Ovoviviparous, embryos feed solely on yolk (Ref. 50449). Males mature at about 97 cm, born at about 38 cm (Ref. 6871). Common sawshark lives for more than 15 years. Mature females appear to breed every 1-2 years, carrying from 3-22 young, with about 10 being the average. After 12 months' gestation, the pups are born in shallow coastal areas. They are about 11-14.5 in (27-37 cm) long at birth (Ref. 48640).
license
cc-by-nc
copyright
FishBase
original
visit source
partner site
Fishbase

Trophic Strategy

provided by Fishbase
Found on the continental shelf and upper slope. Feeds on small fishes, including cornet fishes (Fistularia), and crustaceans.
license
cc-by-nc
copyright
FishBase
Recorder
Drina Sta. Iglesia
original
visit source
partner site
Fishbase

Biology

provided by Fishbase
Found on the continental shelf and upper slope. Forms schools. Feeds on small fishes, including cornet fishes (Fistularia), and crustaceans. Ovoviviparous, with 3-22 young in a litter (48360). Size at birth about 31-34 cm. May live for more than 15 years. Meat marketed fresh and frozen.
license
cc-by-nc
copyright
FishBase
Recorder
Kent E. Carpenter
original
visit source
partner site
Fishbase

Importance

provided by Fishbase
fisheries: commercial
license
cc-by-nc
copyright
FishBase
Recorder
Kent E. Carpenter
original
visit source
partner site
Fishbase

Eastern Australian sawshark

provided by wikipedia EN

The Eastern Australian sawshark, Pristiophorus peroniensis, is a sawshark of the family Pristiophoridae, found off southeastern mainland Australia at depths of between 100 and 630 m. Its length is up to 1.36 m.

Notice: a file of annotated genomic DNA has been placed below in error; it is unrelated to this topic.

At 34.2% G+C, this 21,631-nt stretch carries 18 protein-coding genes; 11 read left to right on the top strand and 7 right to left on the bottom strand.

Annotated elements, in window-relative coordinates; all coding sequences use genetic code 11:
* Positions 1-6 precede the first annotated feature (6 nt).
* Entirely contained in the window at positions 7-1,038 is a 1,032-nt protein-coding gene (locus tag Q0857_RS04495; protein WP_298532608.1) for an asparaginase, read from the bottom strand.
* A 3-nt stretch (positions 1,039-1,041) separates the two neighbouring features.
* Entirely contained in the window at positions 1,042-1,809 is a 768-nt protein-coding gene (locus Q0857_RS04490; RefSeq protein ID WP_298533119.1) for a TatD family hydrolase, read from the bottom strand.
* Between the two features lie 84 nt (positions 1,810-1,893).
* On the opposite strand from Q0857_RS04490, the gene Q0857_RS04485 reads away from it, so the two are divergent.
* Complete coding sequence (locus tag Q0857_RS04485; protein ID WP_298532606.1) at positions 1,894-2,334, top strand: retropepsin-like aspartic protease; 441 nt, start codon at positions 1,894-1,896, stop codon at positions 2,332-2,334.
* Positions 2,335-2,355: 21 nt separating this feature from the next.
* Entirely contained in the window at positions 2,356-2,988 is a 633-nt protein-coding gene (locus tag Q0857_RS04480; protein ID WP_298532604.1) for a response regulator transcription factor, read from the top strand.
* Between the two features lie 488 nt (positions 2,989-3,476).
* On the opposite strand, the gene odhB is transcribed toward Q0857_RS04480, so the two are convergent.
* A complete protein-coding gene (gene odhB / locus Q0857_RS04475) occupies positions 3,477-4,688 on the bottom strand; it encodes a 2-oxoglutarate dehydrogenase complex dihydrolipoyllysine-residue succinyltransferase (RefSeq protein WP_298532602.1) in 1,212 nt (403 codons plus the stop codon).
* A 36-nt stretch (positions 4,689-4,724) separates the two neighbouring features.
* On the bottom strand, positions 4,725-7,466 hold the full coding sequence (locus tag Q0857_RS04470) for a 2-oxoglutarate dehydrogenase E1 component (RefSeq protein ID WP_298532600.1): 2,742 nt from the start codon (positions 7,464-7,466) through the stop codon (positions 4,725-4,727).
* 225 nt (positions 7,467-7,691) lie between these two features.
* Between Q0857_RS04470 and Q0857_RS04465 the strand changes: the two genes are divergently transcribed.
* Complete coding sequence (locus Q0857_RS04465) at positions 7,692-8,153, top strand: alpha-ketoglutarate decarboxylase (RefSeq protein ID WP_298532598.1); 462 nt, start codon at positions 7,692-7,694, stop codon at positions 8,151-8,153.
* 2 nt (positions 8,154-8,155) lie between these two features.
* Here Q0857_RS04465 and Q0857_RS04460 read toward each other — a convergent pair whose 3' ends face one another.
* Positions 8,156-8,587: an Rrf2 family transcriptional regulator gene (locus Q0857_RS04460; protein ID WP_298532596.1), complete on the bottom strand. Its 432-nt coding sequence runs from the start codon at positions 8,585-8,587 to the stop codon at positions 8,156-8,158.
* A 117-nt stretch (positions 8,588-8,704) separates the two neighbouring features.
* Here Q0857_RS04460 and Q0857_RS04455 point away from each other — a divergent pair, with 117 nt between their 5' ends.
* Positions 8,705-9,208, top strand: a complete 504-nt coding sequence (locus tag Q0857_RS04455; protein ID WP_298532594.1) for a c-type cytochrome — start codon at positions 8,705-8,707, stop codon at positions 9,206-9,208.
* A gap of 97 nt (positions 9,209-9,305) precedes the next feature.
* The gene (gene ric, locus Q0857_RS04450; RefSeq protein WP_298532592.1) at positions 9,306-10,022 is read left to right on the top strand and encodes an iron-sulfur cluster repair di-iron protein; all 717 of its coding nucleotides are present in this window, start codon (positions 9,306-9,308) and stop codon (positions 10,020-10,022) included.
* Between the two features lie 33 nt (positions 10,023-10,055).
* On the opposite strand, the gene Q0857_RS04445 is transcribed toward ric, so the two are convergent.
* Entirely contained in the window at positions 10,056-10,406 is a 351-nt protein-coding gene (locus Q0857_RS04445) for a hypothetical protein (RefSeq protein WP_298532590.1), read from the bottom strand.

Prior to its description in 2008, this species was known as Pristiophorus sp. A. This species is now considered to be a relative of Pristiophorus cirratus[1]

References

  1. ^ Froese, Rainer and Pauly, Daniel, eds. (2013). "Pristiophorus peroniensis" in FishBase. October 2013 version.
 title=
license
cc-by-sa-3.0
copyright
Wikipedia authors and editors
original
visit source
partner site
wikipedia EN

Eastern Australian sawshark: Brief Summary

provided by wikipedia EN

The Eastern Australian sawshark, Pristiophorus peroniensis, is a sawshark of the family Pristiophoridae, found off southeastern mainland Australia at depths of between 100 and 630 m. Its length is up to 1.36 m.

Prior to its description in 2008, this species was known as Pristiophorus sp. A. This species is now considered to be a relative of Pristiophorus cirratus

license
cc-by-sa-3.0
copyright
Wikipedia authors and editors
original
visit source
partner site
wikipedia EN

Longnose sawshark

provided by wikipedia EN

The longnose sawshark (Pristiophorus cirratus) or common sawshark, is a sawshark of the family Pristiophoridae.

Description

The longnose sawshark has a slender, slightly flattened body[2] with a very long rostrum that can make up to 30% of its total body length. It has pale yellow or grayish-brown dorsal coloring, white ventral coloring, and variegated, sometimes faint dark blotches, spots, and bars on its back. The barbels of the longnose sawshark are halfway down the rostrum, but slightly closer to the rostral tip than the nostrils. Its maximum length is 1.37 m (4 ft 6 in).[3] The longnose sawshark can be confused with one of many species of sawfish, a family of rays, but is distinguished by the five gills located on the sides of its head, as opposed to sawfish which have gills located on the underside of the head.[2]